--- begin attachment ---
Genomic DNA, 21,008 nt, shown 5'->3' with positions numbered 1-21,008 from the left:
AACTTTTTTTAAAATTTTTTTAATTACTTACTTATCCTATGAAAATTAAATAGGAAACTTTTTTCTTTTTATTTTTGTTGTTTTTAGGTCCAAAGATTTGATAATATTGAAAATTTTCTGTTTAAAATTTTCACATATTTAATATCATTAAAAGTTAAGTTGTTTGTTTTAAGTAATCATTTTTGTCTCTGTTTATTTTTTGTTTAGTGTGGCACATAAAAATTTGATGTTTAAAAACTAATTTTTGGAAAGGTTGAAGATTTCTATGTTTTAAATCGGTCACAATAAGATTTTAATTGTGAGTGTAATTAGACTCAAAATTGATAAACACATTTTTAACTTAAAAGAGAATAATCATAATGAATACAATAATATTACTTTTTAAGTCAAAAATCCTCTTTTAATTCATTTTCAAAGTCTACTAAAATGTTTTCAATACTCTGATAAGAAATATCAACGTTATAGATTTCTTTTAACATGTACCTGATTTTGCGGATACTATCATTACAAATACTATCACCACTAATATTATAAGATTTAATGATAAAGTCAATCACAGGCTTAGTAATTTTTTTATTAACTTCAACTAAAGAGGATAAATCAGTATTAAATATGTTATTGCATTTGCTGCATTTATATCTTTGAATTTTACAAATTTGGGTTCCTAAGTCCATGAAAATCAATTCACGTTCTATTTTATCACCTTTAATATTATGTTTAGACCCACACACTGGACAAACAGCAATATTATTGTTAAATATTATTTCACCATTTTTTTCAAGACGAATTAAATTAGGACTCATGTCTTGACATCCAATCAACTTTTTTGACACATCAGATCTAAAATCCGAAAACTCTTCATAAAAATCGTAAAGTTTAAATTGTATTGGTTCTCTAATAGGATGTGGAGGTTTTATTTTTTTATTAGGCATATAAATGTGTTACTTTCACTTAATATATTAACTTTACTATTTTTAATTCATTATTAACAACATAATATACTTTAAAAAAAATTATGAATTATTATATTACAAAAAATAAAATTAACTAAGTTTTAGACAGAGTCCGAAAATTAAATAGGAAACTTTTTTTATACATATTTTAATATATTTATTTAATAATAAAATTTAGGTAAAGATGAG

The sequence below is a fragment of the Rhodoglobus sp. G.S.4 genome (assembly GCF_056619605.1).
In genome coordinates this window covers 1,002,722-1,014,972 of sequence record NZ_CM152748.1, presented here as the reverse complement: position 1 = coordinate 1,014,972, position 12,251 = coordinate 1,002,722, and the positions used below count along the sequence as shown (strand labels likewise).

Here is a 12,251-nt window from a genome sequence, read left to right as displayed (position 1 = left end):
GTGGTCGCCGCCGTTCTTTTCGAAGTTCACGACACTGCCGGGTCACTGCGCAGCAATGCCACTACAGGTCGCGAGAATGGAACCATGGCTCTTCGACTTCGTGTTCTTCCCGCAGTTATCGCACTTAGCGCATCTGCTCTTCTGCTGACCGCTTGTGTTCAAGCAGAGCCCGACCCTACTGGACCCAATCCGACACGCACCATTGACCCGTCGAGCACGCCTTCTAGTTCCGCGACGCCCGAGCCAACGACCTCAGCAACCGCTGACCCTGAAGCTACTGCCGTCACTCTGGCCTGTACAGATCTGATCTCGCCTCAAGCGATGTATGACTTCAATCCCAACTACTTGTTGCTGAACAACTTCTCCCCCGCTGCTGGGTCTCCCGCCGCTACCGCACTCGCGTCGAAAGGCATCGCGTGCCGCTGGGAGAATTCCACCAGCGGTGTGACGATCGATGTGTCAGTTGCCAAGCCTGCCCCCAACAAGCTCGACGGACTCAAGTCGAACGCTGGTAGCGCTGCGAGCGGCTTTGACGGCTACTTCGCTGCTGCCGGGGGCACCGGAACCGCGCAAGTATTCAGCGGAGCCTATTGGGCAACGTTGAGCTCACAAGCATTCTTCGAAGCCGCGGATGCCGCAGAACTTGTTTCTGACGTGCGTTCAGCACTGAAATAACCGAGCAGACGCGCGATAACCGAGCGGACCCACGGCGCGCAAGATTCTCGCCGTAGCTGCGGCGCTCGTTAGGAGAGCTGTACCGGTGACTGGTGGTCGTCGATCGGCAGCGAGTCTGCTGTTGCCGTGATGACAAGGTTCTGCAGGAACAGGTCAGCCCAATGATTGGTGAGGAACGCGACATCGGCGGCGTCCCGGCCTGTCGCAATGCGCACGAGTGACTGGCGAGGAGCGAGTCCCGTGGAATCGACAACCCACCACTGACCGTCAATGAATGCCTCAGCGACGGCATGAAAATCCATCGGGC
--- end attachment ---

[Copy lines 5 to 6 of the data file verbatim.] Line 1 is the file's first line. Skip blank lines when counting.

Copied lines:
Here is a 12,251-nt window from a genome sequence, read left to right as displayed (position 1 = left end):
GTGGTCGCCGCCGTTCTTTTCGAAGTTCACGACACTGCCGGGTCACTGCGCAGCAATGCCACTACAGGTCGCGAGAATGGAACCATGGCTCTTCGACTTCGTGTTCTTCCCGCAGTTATCGCACTTAGCGCATCTGCTCTTCTGCTGACCGCTTGTGTTCAAGCAGAGCCCGACCCTACTGGACCCAATCCGACACGCACCATTGACCCGTCGAGCACGCCTTCTAGTTCCGCGACGCCCGAGCCAACGACCTCAGCAACCGCTGACCCTGAAGCTACTGCCGTCACTCTGGCCTGTACAGATCTGATCTCGCCTCAAGCGATGTATGACTTCAATCCCAACTACTTGTTGCTGAACAACTTCTCCCCCGCTGCTGGGTCTCCCGCCGCTACCGCACTCGCGTCGAAAGGCATCGCGTGCCGCTGGGAGAATTCCACCAGCGGTGTGACGATCGATGTGTCAGTTGCCAAGCCTGCCCCCAACAAGCTCGACGGACTCAAGTCGAACGCTGGTAGCGCTGCGAGCGGCTTTGACGGCTACTTCGCTGCTGCCGGGGGCACCGGAACCGCGCAAGTATTCAGCGGAGCCTATTGGGCAACGTTGAGCTCACAAGCATTCTTCGAAGCCGCGGATGCCGCAGAACTTGTTTCTGACGTGCGTTCAGCACTGAAATAACCGAGCAGACGCGCGATAACCGAGCGGACCCACGGCGCGCAAGATTCTCGCCGTAGCTGCGGCGCTCGTTAGGAGAGCTGTACCGGTGACTGGTGGTCGTCGATCGGCAGCGAGTCTGCTGTTGCCGTGATGACAAGGTTCTGCAGGAACAGGTCAGCCCAATGATTGGTGAGGAACGCGACATCGGCGGCGTCCCGGCCTGTCGCAATGCGCACGAGTGACTGGCGAGGAGCGAGTCCCGTGGAATCGACAACCCACCACTGACCGTCAATGAATGCCTCAGCGACGGCATGAAAATCCATCGGGC